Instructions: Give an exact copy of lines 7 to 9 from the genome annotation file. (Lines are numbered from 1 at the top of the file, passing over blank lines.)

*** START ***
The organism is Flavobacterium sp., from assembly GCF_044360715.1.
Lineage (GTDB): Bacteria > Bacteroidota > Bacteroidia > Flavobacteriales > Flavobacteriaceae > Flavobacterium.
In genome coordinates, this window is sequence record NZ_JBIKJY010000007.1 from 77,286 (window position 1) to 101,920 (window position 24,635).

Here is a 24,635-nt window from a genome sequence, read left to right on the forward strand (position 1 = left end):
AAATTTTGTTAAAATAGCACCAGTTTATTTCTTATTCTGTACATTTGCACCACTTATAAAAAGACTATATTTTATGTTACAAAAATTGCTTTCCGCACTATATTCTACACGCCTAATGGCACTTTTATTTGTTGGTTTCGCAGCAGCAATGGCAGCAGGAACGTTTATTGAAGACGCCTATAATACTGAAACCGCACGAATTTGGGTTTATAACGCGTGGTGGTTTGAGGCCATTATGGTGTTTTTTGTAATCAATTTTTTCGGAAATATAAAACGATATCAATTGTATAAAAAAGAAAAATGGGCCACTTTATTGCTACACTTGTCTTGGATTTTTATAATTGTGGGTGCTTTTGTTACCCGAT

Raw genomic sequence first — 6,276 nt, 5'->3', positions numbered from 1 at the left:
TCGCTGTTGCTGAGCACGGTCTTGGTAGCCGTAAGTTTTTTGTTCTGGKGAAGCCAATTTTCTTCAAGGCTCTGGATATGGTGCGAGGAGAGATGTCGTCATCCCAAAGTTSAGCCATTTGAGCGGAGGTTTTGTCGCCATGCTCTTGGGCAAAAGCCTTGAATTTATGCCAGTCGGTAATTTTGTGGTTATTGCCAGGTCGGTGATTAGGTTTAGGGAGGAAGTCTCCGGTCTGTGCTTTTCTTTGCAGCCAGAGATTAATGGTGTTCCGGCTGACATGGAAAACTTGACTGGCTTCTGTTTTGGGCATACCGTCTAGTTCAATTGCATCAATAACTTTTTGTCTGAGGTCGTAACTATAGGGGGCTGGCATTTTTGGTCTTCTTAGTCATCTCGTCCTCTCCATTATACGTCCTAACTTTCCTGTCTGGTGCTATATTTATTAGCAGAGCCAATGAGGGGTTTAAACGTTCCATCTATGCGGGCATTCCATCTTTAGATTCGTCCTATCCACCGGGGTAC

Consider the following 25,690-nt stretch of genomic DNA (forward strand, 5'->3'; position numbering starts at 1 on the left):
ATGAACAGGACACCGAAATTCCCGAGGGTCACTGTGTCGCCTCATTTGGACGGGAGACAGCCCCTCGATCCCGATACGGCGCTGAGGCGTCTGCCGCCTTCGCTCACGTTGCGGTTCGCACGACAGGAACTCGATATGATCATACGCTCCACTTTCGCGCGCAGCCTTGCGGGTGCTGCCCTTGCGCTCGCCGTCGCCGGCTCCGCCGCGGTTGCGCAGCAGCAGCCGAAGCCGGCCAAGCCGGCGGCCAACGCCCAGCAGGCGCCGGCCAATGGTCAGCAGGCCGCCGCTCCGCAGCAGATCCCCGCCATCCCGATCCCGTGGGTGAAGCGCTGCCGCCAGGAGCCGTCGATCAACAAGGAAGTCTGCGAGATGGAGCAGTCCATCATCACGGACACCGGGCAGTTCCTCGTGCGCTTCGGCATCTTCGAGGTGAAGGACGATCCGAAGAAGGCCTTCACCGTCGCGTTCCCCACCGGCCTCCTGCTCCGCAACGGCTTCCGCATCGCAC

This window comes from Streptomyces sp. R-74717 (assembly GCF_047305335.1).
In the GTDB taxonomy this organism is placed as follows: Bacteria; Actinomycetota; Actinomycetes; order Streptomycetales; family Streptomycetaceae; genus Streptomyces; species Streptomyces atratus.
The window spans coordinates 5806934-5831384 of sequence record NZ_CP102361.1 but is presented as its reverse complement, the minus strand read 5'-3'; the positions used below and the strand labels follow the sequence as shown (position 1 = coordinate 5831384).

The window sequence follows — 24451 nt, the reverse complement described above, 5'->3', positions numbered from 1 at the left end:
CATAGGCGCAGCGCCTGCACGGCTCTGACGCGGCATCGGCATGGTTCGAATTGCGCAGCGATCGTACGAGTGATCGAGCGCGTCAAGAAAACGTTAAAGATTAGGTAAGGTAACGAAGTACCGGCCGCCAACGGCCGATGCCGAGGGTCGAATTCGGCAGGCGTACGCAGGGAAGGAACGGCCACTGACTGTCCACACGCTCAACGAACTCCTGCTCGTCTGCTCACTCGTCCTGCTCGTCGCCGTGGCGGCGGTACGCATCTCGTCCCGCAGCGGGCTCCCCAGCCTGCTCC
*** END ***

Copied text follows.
TCGCTGTTGCTGAGCACGGTCTTGGTAGCCGTAAGTTTTTTGTTCTGGKGAAGCCAATTTTCTTCAAGGCTCTGGATATGGTGCGAGGAGAGATGTCGTCATCCCAAAGTTSAGCCATTTGAGCGGAGGTTTTGTCGCCATGCTCTTGGGCAAAAGCCTTGAATTTATGCCAGTCGGTAATTTTGTGGTTATTGCCAGGTCGGTGATTAGGTTTAGGGAGGAAGTCTCCGGTCTGTGCTTTTCTTTGCAGCCAGAGATTAATGGTGTTCCGGCTGACATGGAAAACTTGACTGGCTTCTGTTTTGGGCATACCGTCTAGTTCAATTGCATCAATAACTTTTTGTCTGAGGTCGTAACTATAGGGGGCTGGCATTTTTGGTCTTCTTAGTCATCTCGTCCTCTCCATTATACGTCCTAACTTTCCTGTCTGGTGCTATATTTATTAGCAGAGCCAATGAGGGGTTTAAACGTTCCATCTATGCGGGCATTCCATCTTTAGATTCGTCCTATCCACCGGGGTAC

Consider the following 25,690-nt stretch of genomic DNA (forward strand, 5'->3'; position numbering starts at 1 on the left):
ATGAACAGGACACCGAAATTCCCGAGGGTCACTGTGTCGCCTCATTTGGACGGGAGACAGCCCCTCGATCCCGATACGGCGCTGAGGCGTCTGCCGCCTTCGCTCACGTTGCGGTTCGCACGACAGGAACTCGATATGATCATACGCTCCACTTTCGCGCGCAGCCTTGCGGGTGCTGCCCTTGCGCTCGCCGTCGCCGGCTCCGCCGCGGTTGCGCAGCAGCAGCCGAAGCCGGCCAAGCCGGCGGCCAACGCCCAGCAGGCGCCGGCCAATGGTCAGCAGGCCGCCGCTCCGCAGCAGATCCCCGCCATCCCGATCCCGTGGGTGAAGCGCTGCCGCCAGGAGCCGTCGATCAACAAGGAAGTCTGCGAGATGGAGCAGTCCATCATCACGGACACCGGGCAGTTCCTCGTGCGCTTCGGCATCTTCGAGGTGAAGGACGATCCGAAGAAGGCCTTCACCGTCGCGTTCCCCACCGGCCTCCTGCTCCGCAACGGCTTCCGCATCGCAC